Australian Dictionary of Biography

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Payne, Henry (1871–1945)

by C. E. Moorhouse

This article was published in Australian Dictionary of Biography, Volume 11, (MUP), 1988

Henry Payne (1871-1945), engineer and educationist, was born on 9 March 1871 at Calcutta, India, son of Rev. James Edward Payne of the London Missionary Society and his wife Charlotte, née Stephens. Educated in England at Bedford Modern School and the School for the Sons of Missionaries, Blackheath, he received his engineering training at the City and Guilds Technical College, Finsbury, London, and practical experience with Merryweather & Co. Ltd of Greenwich.

Appointed lecturer at University College, London, in 1898, Payne was in 1900 admitted to membership of the institutions of Civil and of Mechanical Engineers. On 5 April 1900 he married Charlotte Wilson Thompson at the Congregational Church, Lewisham; they had no children.

In 1903 Payne moved to the South African College, Cape Town, where he was involved in building and equipping the engineering school. He was appointed to its Corporation Chair of Civil Engineering in 1905, then late in 1909 to the chair of engineering in the University of Melbourne, vacant since the death of Professor W. C. Kernot.

From his arrival in Melbourne in February 1910, Payne was active in the rebuilding and re-equipping of the engineering school for which a three-year grant of £30,000, was made by the Victorian government. The official opening took place in May 1914. Payne directed the reorganization of the courses in civil, mining and mechanical engineering, and reintroduced electrical engineering which had been abandoned several years before because of financial stringency. These courses were recognized by the English Institutions in 1913. His engineering school remained adequate, for the increasing numbers of students who undertook its courses, throughout his deanship. At his retirement in 1932 the university council recorded its sense of the able manner in which he had fulfilled the duties of his office, noted his success in securing substantial recognition of engineering graduates by employers and conferred on him the title of emeritus professor, at the time a somewhat rare distinction.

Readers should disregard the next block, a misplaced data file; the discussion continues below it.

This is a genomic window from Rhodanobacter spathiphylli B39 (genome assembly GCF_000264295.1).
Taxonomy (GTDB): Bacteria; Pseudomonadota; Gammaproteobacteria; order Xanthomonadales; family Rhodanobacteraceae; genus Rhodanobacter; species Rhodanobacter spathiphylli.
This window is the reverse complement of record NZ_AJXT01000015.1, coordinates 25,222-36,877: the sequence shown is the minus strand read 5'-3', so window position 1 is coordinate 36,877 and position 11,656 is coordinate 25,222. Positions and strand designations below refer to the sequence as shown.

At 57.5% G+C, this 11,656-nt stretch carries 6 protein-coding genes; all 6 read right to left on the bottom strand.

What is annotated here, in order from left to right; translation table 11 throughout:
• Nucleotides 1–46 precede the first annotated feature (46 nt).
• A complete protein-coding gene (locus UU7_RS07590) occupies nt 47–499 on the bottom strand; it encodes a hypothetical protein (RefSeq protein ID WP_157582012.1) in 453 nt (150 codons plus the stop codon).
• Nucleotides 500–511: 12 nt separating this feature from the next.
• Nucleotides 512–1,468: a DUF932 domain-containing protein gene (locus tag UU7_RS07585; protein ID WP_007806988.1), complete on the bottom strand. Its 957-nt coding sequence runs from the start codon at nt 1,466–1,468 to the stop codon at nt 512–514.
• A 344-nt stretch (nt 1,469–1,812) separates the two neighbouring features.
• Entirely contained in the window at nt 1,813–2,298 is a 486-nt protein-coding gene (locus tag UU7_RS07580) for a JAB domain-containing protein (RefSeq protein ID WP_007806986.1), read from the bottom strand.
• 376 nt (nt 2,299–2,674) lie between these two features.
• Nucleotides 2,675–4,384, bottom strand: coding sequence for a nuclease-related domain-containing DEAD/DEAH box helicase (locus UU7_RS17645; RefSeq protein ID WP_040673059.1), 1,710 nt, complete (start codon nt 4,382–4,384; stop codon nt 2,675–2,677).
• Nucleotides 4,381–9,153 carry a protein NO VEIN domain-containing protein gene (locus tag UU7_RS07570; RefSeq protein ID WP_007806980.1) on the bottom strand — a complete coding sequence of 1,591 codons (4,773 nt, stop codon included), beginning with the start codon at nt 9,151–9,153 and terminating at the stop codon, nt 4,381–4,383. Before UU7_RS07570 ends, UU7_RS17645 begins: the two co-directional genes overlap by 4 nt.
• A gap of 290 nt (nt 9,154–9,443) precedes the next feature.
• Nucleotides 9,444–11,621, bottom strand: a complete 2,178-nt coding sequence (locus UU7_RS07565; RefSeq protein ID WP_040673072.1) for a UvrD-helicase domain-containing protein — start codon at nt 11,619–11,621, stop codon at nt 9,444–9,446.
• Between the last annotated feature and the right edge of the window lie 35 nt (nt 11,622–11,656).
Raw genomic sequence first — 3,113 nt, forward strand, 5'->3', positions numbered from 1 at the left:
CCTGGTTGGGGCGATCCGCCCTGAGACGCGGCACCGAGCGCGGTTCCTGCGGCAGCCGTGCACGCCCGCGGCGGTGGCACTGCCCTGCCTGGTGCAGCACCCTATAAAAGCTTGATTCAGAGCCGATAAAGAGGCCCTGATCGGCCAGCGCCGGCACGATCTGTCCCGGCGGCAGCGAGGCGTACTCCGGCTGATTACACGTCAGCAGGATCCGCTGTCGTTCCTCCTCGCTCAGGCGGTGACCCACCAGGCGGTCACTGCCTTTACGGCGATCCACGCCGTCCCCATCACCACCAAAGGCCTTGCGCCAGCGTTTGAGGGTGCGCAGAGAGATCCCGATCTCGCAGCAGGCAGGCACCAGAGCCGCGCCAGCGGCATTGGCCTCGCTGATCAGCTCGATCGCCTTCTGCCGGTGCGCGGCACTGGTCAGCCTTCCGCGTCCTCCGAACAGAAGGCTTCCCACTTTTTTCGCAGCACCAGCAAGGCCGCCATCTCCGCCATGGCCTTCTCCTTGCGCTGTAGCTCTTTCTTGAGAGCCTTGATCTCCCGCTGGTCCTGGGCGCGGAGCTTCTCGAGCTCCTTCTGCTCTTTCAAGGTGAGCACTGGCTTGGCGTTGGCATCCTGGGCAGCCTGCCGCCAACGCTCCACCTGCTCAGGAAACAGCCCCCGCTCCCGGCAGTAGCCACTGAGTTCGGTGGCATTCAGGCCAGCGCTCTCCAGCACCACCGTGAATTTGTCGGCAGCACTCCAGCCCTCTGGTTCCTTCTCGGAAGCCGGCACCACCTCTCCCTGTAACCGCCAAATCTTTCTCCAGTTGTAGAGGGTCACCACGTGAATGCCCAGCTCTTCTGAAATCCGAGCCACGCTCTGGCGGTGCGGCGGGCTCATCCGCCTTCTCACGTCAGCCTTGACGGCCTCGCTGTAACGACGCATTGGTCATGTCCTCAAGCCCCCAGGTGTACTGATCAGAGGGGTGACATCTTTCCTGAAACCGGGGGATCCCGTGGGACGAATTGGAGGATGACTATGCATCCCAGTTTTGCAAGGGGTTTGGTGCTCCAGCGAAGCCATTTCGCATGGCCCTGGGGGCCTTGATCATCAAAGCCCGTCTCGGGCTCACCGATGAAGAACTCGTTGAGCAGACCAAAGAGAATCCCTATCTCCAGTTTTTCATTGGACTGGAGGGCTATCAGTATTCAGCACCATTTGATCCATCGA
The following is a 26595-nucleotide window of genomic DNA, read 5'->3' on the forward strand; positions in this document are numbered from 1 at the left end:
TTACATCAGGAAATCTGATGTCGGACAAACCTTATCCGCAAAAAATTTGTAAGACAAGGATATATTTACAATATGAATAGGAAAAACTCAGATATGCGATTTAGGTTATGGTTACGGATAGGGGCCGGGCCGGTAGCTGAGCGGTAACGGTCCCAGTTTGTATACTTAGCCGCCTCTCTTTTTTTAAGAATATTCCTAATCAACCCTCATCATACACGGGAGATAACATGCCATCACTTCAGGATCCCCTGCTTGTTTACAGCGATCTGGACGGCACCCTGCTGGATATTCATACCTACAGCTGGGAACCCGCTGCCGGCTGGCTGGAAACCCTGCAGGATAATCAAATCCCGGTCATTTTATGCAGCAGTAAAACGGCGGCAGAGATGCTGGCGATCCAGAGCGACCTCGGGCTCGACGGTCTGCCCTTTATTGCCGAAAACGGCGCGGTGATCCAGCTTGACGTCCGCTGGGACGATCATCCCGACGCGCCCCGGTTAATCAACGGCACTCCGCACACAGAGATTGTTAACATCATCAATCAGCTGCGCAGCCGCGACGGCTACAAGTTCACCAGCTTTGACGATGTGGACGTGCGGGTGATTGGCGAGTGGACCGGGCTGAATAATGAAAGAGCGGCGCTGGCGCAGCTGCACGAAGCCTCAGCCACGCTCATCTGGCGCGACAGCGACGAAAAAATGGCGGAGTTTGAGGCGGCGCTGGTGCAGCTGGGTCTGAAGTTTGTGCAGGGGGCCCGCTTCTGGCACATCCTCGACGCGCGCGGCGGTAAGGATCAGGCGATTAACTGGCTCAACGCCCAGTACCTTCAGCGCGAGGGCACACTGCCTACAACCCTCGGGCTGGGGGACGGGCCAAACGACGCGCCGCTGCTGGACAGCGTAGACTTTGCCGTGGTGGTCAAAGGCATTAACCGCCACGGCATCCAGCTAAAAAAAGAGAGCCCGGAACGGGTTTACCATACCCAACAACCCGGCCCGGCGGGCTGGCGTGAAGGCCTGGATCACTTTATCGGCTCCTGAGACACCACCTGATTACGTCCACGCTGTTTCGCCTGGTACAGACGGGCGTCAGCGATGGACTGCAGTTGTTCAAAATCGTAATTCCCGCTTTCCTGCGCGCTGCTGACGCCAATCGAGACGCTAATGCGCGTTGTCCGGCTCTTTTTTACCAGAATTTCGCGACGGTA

A man of widespread professional interests and activities, Payne supported the Melbourne University Engineering Society (president, 1910) and the Victorian Institute of Engineers (president, 1914). He represented the Institution of Civil Engineers in Victoria, chairing its local committee in 1924-25. A member of the first council of the Institution of Engineers, Australia, in 1919, and chairman of its Melbourne division in 1929, he was active in its promotion.

Payne was appointed to Commonwealth government committees concerned with munitions during World War I and aircraft construction; he also chaired the Air Accident Investigations Committee in 1926-31. He encouraged electric welding research, materials testing, and the development of architecture and aeronautics, supporting the acquisition of a wind tunnel for the school in 1921, and became an honorary fellow of the Royal Aeronautical Society in 1930. He was involved also in the activities of local engineering firms, such as Kelly & Lewis and McColl Electric Works, and bodies such as the Allied Societies Trust. For twenty-four years he was a director of Commonwealth Oil Refineries Ltd.

Payne was of medium height and solidly built, with carefully trimmed black hair and beard. Dignified in manner and precise in speech, he was respected as a man of principle, and liked by colleagues and by his students to whom he acted as counsellor, on occasion providing financial assistance from his own resources. A devoutly religious man, Payne took an active part as a deacon in the affairs of the Independent Church, Collins Street, and supported the Student Christian Movement, presenting it with some acres of land from his property at Healesville, where he had indulged his love of the Australian bush in vacations and in retirement. Payne died in hospital at Richmond after a long illness on 28 March 1945, and was cremated. His wife survived him.

Select Bibliography

  • Institute of Engineers, Australia, Journal, vol 6, Oct 1934, p 356, vol 9, June 1937, p 247, 283, 322, vol 33, Apr-May 1961, p 154
  • Institute of Civil Engineers (London), Journal, vol 25, Nov 1945, p 80
  • Institute of Mechanical Engineers (London), Journal, vol 154, 1946, p 235
  • Herald (Melbourne), 3 Mar 1930, 17 June 1932, 28 Mar 1945
  • Age (Melbourne), 6 Dec 1944, 29 Mar 1945
  • University of Melbourne Archives.

Citation details

C. E. Moorhouse, 'Payne, Henry (1871–1945)', Australian Dictionary of Biography, National Centre of Biography, Australian National University, http://adb.anu.edu.au/biography/payne-henry-7989/text13917, published first in hardcopy 1988, accessed online 22 January 2019.

This article was first published in hardcopy in Australian Dictionary of Biography, Volume 11, (MUP), 1988

View the front pages for Volume 11

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